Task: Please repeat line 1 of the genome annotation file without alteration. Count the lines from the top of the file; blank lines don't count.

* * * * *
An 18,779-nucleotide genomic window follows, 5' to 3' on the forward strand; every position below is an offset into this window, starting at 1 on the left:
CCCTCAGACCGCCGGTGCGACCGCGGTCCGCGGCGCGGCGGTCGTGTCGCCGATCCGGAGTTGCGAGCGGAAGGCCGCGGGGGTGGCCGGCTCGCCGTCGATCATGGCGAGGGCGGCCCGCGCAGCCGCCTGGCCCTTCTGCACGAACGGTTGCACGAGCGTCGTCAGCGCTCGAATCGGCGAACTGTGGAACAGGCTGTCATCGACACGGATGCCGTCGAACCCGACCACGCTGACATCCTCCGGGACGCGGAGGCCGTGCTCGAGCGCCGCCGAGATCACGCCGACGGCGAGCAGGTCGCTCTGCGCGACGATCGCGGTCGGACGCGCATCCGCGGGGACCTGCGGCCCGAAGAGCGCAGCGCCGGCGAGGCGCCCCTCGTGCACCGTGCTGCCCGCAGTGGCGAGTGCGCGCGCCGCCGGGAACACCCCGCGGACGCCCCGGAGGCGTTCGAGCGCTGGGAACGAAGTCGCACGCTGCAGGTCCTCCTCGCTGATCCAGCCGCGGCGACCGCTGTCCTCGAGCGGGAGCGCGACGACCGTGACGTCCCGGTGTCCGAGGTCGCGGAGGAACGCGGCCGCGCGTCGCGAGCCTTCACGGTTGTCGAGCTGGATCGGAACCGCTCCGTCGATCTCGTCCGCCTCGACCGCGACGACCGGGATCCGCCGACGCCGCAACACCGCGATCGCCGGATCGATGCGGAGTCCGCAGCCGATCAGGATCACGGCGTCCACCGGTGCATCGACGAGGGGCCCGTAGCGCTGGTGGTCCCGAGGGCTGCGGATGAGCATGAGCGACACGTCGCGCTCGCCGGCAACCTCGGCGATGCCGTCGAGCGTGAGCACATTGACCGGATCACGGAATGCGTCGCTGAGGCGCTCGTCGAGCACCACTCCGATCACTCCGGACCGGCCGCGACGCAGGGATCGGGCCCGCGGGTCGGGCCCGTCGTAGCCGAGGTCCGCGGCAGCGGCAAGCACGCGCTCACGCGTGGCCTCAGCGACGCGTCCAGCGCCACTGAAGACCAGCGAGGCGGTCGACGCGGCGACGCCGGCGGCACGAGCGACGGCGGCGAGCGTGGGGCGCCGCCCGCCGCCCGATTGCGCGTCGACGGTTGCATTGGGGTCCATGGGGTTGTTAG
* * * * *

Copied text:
An 18,779-nucleotide genomic window follows, 5' to 3' on the forward strand; every position below is an offset into this window, starting at 1 on the left: